Personal vs professional: where do you draw the line online?

  • Marketing
  • December 8, 2010
  • Alex Erasmus
Personal vs professional: where do you draw the line online?

After skipping last week’s #markchat due to the Pike River memorial, the Twitter stream will once again be flowing freely at 12:30pm today, with the topic being 'personal authenticity vs professional brand – where do they meet and diverge?' Also, for all those unable to 'attend' the chat, we'll choose the five most salient/interesting comments made during #markchat and a link to the summary blog post.

We all have perceptions about ourselves that aren’t necessarily what we would want them to be. Think you’re known for being really creative? Maybe you are. Or maybe you’re known for being really resourceful, but lacking the spark that generates relevant ideas.

Either way, how others perceive you is, ultimately, very important when it comes to your business life. Whether you like it or not, your personal brand impacts heavily on your business brand, whatever sector you’re operating in. This is especially true for those of us who operate at least part of the time in the online marketing world.

So, have you ever gone back and re-read your personal tweets, Facebook or LinkedIn updates from the last month? And, if you blog, have you taken a look at what the content of the few months of blog posts has been like? I thought it wise to take a look and see whether it gave the impression I would want to project.

To use the example of Twitter, I separated my updates into the following categories:

  • @’s where I was asking or answering questions to people in my network

  • Re-tweets

  • Independent updates where I wasn’t asking or answering questions (this consisted mainly of my own, self-absorbed musings)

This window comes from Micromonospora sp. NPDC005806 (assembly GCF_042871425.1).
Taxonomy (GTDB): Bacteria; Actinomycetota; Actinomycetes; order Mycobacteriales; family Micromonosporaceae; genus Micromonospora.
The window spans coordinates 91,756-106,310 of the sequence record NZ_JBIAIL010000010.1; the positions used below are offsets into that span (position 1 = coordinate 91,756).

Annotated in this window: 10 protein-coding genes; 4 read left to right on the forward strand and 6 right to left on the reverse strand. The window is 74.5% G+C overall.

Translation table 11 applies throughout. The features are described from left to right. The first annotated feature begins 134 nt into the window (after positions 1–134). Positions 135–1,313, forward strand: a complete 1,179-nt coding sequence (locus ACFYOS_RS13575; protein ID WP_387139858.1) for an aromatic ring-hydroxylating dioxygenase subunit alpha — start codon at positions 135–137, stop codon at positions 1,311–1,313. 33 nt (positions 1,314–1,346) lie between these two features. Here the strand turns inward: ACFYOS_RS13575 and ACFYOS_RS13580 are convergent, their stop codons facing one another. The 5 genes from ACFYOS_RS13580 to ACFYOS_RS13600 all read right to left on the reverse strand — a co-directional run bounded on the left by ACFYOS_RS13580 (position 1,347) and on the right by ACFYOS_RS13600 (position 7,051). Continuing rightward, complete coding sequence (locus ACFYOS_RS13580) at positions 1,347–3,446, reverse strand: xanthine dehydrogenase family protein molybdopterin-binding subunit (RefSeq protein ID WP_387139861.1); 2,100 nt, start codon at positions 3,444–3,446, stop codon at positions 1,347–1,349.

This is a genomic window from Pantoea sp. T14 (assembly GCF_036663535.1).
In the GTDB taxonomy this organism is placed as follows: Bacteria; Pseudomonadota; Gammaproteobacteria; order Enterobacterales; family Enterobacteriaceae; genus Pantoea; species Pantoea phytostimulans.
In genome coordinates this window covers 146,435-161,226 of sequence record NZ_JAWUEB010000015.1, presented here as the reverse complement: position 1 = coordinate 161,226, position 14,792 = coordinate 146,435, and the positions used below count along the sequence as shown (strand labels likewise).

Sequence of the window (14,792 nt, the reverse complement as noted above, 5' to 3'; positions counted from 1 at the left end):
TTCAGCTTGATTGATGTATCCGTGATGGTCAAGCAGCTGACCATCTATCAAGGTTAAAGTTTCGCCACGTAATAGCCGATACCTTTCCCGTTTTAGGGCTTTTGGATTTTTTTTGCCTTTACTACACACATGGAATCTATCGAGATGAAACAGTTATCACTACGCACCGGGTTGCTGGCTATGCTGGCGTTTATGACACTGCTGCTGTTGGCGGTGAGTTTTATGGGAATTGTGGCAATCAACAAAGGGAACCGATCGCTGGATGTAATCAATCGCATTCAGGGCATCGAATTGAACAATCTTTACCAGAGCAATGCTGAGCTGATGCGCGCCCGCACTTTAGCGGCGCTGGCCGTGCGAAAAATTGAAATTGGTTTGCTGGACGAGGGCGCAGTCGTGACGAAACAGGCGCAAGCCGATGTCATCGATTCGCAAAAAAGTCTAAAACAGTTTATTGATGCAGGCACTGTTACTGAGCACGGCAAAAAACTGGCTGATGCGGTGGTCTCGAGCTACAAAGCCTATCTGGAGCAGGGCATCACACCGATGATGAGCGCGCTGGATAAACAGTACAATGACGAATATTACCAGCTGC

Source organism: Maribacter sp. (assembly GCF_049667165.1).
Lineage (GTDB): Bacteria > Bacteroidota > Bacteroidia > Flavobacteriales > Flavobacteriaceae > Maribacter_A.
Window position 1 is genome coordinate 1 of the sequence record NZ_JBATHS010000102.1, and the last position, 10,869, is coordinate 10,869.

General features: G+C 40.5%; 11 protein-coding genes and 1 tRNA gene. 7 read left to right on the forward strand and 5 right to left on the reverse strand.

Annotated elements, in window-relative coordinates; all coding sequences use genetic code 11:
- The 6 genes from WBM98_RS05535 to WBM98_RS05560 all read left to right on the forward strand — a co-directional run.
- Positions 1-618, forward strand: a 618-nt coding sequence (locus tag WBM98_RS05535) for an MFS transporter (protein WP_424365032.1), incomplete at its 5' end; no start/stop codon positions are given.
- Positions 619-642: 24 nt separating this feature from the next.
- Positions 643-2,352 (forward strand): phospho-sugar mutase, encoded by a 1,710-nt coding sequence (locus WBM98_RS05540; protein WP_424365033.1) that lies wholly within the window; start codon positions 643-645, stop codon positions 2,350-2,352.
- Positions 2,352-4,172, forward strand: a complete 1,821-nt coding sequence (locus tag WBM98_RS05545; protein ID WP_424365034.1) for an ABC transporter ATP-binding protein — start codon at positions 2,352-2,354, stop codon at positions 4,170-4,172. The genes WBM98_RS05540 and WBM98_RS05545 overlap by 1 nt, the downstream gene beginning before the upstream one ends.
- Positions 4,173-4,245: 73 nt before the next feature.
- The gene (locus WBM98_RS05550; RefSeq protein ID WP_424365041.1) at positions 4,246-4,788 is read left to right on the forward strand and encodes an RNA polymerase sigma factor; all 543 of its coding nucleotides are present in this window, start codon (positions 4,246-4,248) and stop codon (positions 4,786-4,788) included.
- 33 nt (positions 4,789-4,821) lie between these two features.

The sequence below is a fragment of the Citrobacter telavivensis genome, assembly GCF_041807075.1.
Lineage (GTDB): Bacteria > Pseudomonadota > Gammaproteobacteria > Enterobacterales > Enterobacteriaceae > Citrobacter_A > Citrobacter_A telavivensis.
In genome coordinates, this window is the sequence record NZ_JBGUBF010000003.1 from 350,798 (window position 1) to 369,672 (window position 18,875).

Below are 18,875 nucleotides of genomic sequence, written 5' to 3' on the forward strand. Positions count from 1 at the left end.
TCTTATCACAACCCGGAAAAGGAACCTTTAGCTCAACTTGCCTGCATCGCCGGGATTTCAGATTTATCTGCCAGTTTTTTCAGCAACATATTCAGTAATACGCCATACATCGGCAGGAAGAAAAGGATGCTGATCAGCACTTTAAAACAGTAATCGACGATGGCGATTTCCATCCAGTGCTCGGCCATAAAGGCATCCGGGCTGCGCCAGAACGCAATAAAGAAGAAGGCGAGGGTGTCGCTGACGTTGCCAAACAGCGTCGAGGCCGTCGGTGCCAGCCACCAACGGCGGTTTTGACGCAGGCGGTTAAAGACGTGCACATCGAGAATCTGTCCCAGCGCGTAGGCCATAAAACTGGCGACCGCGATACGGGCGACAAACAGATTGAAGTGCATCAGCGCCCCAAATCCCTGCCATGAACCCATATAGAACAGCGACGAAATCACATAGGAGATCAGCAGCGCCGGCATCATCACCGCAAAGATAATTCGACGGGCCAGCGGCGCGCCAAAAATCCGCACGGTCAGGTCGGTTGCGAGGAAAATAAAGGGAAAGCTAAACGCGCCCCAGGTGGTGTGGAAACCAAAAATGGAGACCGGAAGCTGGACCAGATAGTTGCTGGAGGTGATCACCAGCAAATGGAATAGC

• Sharing personal links (i.e. those related to Bullet PR or other associations I’m involved with like Social Media Club)

  • Sharing other links to sites on the web with which I have no relationship

NB – I excluded #markchat updates as there were so many and I felt this would skew the results

My updates since the start of November have been largely @’s to others asking or answering questions (40 percent of tweets), followed by sharing personal links (22 percent). I tend not to re-tweet or do independent updates unless I believe they have real value to my followers and it’s something that would therefore add to my personal brand’s reputation.

We want to hear your views on how you’re personal online brand represents your business brand and whether it’s been a conscious decision on your part to create it in a certain way.

  • #markchat is this Thursday at 12.30pm NZ time.

This is a community discussion forum. Comment is free but please respect our rules:

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  2. Don’t break the law: libel, slander and defamatory comments are forbidden
  3. Don’t resort to name-calling, mean-spiritedness, or slagging off
  4. Don’t pretend to be someone else.

If we find you doing these things, your comments will be edited without recourse and you may be asked to go away and reconsider your actions.
We respect the right to free speech and anonymous comments. Don’t abuse the privilege.

Effies 2018: DDB shines golden, takes home Grand Effie and crowned Most Effective Agency of the Year

  • Awards
  • October 19, 2018
  • Georgina Harris
Effies 2018: DDB shines golden, takes home Grand Effie and crowned Most Effective Agency of the Year

Auckland’s Shed 10 was taken over by advertising and marketing folk last night, excited to celebrate the country’s most effective marketing campaigns at the 2018 NZ Effie Awards, organised by the Commercial Communications Council in association with TVNZ.

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